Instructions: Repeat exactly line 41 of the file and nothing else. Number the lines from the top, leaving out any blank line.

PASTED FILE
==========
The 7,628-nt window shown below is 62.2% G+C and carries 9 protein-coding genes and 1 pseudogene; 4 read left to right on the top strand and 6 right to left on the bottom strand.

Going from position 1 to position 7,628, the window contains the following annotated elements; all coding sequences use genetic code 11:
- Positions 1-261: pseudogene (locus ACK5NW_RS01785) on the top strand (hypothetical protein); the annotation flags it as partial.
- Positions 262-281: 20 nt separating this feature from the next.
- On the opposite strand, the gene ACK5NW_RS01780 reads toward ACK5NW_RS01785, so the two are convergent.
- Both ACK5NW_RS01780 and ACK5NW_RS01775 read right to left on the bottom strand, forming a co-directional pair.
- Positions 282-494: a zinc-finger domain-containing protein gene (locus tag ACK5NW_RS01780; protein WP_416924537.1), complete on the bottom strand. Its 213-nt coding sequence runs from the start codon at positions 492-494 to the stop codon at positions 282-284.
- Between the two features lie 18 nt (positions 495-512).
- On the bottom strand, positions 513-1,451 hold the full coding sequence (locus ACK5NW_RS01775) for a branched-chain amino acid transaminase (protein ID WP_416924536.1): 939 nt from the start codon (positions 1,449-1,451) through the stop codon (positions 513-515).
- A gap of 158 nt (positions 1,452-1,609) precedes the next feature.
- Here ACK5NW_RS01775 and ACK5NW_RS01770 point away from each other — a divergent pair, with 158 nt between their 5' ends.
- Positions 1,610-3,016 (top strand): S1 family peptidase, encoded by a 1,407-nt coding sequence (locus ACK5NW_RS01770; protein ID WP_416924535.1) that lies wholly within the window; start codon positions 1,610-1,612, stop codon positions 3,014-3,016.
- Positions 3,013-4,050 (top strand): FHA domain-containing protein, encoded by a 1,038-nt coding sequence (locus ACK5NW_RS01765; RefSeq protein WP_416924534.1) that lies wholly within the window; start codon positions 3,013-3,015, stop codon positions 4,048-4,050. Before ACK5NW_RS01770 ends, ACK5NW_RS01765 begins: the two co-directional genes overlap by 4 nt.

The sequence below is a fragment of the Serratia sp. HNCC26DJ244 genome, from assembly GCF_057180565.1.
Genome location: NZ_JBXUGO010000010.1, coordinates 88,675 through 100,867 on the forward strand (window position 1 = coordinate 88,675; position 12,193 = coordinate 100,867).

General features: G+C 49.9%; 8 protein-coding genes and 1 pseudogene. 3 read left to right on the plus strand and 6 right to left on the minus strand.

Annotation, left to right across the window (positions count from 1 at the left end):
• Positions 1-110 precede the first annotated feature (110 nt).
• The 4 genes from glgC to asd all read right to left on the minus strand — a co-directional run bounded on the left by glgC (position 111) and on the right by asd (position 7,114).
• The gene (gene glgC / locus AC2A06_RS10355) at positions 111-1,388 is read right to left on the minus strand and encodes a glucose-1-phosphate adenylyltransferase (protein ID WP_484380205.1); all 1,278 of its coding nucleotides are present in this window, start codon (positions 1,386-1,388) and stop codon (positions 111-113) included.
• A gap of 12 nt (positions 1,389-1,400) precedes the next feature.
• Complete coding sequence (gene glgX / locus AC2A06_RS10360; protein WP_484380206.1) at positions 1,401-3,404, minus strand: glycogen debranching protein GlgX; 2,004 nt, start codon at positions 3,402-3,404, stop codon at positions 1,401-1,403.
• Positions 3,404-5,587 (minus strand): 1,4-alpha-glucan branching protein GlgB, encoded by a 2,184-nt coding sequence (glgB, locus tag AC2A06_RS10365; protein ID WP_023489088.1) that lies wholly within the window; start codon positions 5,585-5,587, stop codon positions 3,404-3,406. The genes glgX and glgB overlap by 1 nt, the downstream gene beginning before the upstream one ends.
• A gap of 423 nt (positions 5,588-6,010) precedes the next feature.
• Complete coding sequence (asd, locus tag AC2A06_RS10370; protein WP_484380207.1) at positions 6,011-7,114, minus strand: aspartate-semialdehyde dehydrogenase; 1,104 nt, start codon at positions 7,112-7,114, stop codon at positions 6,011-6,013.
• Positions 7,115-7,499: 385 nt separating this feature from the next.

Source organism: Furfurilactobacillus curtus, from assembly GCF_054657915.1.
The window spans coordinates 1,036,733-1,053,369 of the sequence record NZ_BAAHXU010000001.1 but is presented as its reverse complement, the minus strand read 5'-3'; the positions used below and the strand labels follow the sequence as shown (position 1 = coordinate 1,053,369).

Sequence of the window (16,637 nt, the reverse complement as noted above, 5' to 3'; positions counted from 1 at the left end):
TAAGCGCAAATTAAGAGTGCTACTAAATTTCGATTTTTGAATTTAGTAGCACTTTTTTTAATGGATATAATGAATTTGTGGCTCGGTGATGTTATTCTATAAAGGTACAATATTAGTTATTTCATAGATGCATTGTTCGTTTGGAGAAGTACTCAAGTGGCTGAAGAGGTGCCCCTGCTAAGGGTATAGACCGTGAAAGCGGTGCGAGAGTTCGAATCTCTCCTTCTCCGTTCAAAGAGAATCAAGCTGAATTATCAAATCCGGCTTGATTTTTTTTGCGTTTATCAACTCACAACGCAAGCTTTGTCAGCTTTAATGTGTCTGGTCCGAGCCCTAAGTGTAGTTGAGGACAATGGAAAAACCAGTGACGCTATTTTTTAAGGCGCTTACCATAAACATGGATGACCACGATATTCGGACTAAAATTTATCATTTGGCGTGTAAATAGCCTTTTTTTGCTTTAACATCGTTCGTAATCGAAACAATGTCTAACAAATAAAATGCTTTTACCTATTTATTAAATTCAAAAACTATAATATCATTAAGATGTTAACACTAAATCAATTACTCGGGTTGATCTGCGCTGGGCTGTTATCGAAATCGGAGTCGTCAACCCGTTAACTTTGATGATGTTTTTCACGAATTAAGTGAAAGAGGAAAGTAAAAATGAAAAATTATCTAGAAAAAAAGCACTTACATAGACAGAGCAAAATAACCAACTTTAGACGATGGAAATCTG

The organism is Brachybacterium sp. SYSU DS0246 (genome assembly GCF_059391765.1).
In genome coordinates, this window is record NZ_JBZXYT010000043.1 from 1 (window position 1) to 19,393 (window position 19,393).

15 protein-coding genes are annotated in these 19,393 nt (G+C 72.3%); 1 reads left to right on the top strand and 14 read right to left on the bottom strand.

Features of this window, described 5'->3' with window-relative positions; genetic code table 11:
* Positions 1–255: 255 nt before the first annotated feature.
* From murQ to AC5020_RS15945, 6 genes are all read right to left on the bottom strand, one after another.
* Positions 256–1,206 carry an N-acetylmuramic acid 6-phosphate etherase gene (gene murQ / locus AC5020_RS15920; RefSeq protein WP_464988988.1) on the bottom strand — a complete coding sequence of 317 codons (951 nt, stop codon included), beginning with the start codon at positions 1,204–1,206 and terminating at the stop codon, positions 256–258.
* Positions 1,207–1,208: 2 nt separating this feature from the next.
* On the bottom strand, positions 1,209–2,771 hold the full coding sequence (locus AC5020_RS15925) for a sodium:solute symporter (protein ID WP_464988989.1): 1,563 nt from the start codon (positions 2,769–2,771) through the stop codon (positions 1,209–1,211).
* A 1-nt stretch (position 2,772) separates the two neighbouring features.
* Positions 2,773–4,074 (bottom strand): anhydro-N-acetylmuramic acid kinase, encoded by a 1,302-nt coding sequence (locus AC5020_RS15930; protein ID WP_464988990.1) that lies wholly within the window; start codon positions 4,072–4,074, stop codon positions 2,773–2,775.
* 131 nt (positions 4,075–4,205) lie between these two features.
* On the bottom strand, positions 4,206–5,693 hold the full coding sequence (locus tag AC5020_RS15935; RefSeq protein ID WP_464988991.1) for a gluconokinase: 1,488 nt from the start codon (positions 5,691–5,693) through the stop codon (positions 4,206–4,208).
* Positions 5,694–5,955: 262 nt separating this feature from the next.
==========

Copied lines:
* Positions 2,773–4,074 (bottom strand): anhydro-N-acetylmuramic acid kinase, encoded by a 1,302-nt coding sequence (locus AC5020_RS15930; protein ID WP_464988990.1) that lies wholly within the window; start codon positions 4,072–4,074, stop codon positions 2,773–2,775.